In this project management tutorial Angela shares tips on how to research the person being interviewed prior to the meeting. She discusses tips on learning about their professional background, motivations, and personality to ensure you are set up for success in meeting them and achieving your goals for the meeting.
- I'm an extrovert so I'm very comfortable winging it when it comes to meeting someone for the first time. You may relate to me here or you might be an introvert and get nervous meeting someone for the first time. In either case, researching the interviewee is a great step in improving your interviews. This may seem obvious to some but it has saved me a lot of time and saved many relationships and projects. How often do you rush into interviewing a stakeholder without knowing anything about them? I can't tell you how many times I've done this and I finally learned my lesson.
Researching someone can also be helpful if you've not spoken in some time or if they are a leader in the organization and there is constant change. Researching the person will help you connect and build rapport more quickly. It'll help you select meaningful questions and probe more for their answers. I want to share some ideas on how to research the stakeholders you're interviewing. You may not incorporate all of these into researching every person but thinking about these and selecting a few key things for each person will help make the interview a success.
I've also included a checklist of more of these research questions in an exercise file. The first area to research is who are they professionally? You may want to look into things like what is their title and where are they on the org chart? What are their major roles and responsibilities in the organization? These types of things help you understand what their days are like and what may and might not be a priority.
Also look into, do they have direct reports? How is this person measured in their role? And how long have they been with the organization? Do they have a good relationship with the sponsor? You may also want to research them and look up their professional background on LinkedIn. These types of things help you understand how they fit into the project and what their attitude about the project might be. Also consider, are there organizational politics you need to be aware of with the stakeholder? Getting answers to these questions before or during the interview will help you strategically navigate the dialogue while building a connection with them.
The second area is what is their relationship to the project? Some things you may want to understand before meeting with them are, what is their role and relationship to the project? Have they voiced any opinions about the project and have they voiced those opinions vocally or out loud? In private to others? These questions will help you connect with them as they relate to the project. Additionally, you may want to look into things like how does the project likely impact them or their team? What's in it for them to support the project and participate? What will they gain? Is the project at the top of their priorities and why or why not? These answers and action from you showing your understanding will help them feel like you get them and build a strong feeling of trust and connection.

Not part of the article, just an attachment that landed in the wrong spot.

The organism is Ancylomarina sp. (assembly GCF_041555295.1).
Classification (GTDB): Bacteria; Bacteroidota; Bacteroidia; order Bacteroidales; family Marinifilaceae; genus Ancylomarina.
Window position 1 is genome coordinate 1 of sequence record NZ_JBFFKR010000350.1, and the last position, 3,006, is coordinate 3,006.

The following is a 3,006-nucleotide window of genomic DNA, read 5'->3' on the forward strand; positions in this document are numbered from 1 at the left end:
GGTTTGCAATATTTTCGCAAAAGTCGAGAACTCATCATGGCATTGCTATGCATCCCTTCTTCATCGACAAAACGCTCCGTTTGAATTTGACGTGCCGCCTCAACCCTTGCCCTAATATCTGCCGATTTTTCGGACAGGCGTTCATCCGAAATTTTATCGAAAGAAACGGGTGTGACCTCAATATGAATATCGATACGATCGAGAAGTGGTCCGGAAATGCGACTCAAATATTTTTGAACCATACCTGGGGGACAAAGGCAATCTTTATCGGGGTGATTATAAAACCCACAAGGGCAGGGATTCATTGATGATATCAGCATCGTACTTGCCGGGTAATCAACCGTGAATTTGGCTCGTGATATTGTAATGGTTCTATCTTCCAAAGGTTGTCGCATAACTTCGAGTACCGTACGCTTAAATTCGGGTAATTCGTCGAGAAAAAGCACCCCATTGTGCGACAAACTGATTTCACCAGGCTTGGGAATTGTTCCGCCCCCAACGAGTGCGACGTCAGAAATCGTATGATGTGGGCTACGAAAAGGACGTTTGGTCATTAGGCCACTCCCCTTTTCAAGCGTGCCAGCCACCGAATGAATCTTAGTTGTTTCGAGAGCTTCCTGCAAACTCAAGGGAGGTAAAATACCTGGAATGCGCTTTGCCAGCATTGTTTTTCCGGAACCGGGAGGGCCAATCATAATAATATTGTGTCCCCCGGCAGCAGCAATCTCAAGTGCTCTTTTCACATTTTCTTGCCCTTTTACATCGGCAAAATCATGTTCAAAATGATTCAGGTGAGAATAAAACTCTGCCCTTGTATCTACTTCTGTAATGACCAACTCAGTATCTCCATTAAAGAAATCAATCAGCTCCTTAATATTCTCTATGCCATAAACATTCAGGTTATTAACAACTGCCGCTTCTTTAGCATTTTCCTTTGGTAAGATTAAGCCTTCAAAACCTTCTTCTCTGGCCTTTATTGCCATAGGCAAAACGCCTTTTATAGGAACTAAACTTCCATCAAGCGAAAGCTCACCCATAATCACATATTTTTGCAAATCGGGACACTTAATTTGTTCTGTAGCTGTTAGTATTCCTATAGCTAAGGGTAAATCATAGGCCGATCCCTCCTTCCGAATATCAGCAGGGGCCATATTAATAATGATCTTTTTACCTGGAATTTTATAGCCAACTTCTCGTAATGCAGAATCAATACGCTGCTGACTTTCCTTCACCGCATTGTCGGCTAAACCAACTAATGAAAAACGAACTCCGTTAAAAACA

Also consider, what is the history with the delivery team and this person. For example, do they have a history of poor experiences with projects in the past? Understanding this type of information helps you empathize and understand the undertones of the dialogue with this person. The third area is about them personally. Some people think personal stuff isn't for the workplace and I agree to some extent. However, there are plenty of benefits to knowing stakeholders personally in an appropriate manner with boundaries to help build relationships and trust.
Some of the personal aspects that are helpful to understand about stakeholders before meeting with them are are they an introvert or extrovert? This gives you insight on if they like to talk things out loud, think things through or need some more reflection time before really getting into deep dialogues. Are they a relationship person or more of a just do it person? This helps you know how much time to spend on getting to know them versus getting to the point.
Do they have common hobbies, family or related friends and family to the organization? For example, maybe their husband is hunting buddies with the sponsor or maybe they spend all their free time volunteering at a food shelf and love to chat and connect about that. Now you might be thinking, where do I get all this information and why don't I just ask them during the interview? Well, you get this information from people you've already established trusted relationships with. It might be the project manager or the leader you report to or someone else that you're close with.
It might also be other stakeholders you've already built rapport with. You can also use some internal research like the organization's internal portal to research leaders. Doing research upfront will help ensure they're the right person to interview. It will also provide insight into how to connect with them so the conversation flows and you both get benefit from the dialogue.
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- Choosing to use interviews
- Selecting the right person to interview
- Planning interview questions
- Building rapport in an interview
- Choosing probing questions
- Listening and taking notes
- Analyzing and reviewing notes before following up